Oberlin Congregational Church of Steilacoom
A Brief history of the Oberlin Congregational Church of Steilacoom
Information is provided by Rudy Horst of the Oberlin Congregational Church in Steilacoom.
Since 1883, the Oberlin Congregational Church has served as Steilacoom's Protestant Church. The church was established and incorporated with eight charter members, including Arthur Burnell who served as the first minister. The vacant Presbyterian Mission, purchased with the help of the American Home Mission board, served as the first building. Then the name "Oberlin" was chosen and the by-laws of the church at Oberlin, Ohio, were adopted with slight amendments.
In 1902 the church membership voted to build a new church. The old church was torn down and its lumber used in the new building. It is reported that timbers from the old Methodist Episcopal Church built in 1854 were also used. The two-story frame building, complete with steeple, was dedicated on June 2 and 3, 1893 with members of the First Congregational Church in Tacoma riding the electric streetcar to Steilacoom to join in the festivities.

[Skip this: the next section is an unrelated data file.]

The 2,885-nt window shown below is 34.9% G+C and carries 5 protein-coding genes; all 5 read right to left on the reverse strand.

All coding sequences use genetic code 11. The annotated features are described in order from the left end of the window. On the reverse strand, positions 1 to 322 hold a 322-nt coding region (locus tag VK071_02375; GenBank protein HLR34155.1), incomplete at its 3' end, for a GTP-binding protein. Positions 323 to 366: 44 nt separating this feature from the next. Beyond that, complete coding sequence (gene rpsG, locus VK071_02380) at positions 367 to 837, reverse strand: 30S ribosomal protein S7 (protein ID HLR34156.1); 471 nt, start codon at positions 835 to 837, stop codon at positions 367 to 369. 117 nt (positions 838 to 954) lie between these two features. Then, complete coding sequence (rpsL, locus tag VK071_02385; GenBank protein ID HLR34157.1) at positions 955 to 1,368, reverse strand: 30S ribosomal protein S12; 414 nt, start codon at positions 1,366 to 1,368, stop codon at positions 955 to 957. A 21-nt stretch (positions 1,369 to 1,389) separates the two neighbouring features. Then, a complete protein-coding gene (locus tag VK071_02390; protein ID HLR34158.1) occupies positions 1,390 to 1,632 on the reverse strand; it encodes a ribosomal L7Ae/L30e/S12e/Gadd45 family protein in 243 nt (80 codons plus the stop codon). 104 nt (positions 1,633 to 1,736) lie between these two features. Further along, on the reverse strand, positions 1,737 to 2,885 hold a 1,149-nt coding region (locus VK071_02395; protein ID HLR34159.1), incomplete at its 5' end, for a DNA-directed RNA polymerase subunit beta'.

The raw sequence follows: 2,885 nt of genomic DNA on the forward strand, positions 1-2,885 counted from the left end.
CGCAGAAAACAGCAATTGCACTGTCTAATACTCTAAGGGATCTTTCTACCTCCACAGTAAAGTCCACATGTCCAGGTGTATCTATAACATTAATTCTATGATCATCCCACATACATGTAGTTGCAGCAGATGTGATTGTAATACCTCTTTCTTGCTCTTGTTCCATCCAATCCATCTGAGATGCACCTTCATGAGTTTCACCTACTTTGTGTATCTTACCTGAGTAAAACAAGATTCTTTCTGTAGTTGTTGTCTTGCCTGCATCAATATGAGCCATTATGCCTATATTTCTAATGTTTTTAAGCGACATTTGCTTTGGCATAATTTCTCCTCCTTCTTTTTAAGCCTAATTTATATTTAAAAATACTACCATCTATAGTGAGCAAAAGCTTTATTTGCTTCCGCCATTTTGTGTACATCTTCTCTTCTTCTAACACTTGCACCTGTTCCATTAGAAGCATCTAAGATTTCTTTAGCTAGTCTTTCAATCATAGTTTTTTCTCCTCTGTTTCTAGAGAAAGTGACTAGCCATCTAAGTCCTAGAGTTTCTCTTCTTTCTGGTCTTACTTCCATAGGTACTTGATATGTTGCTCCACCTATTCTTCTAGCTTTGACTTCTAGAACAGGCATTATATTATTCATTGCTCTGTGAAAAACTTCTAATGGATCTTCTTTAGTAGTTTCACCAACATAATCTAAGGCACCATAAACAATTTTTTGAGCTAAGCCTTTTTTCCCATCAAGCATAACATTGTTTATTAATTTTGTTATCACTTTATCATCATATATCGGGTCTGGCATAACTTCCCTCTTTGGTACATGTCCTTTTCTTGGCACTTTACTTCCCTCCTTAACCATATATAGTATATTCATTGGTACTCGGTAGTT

For many years Oberlin Church shared its minister with the congregations of nearby Lakeview and Lake City. In 1915 the church asked the Home Missionary Society for a loan of $144.00 to buy Reverend Charles Gaffney a motorcycle for traveling between Steilacoom and the other churches he served. The Reverend Herbert West became the first full time minister, serving from 1926 to 1951.
Through the lean years it was the Ladies Aid who kept the Oberlin Church operating. The various fund raisers, potlucks, bazaars, and other social events enabled the church to purchase property paint and paper the parsonage, pay the minister's salary and furnish the church.
As the community and the church continued to grow during the 1950's, the decision was made in 1960 to build a new church at the corner of Rainier and Pacific Streets. The first phase was completed in 1961, the second in 1978 with the additions of a Fellowship Hall, Sunday school rooms, offices and kitchen.
In April 1983, Oberlin Congregational Church celebrated its Centennial Year. During those 100 years, twenty-eight ministers served the congregation. Where once a small group of parishioners took turns maintaining and repairing the church building, now a paid staff of several people, carry out the church's business.
Oberlin has a membership of nearly 300 and continues to reach out to the community and the surrounding area with its message of the gospel. As Steilacoom's oldest "pioneer" corporation, it joins Washington State in its sesquicentennial celebration.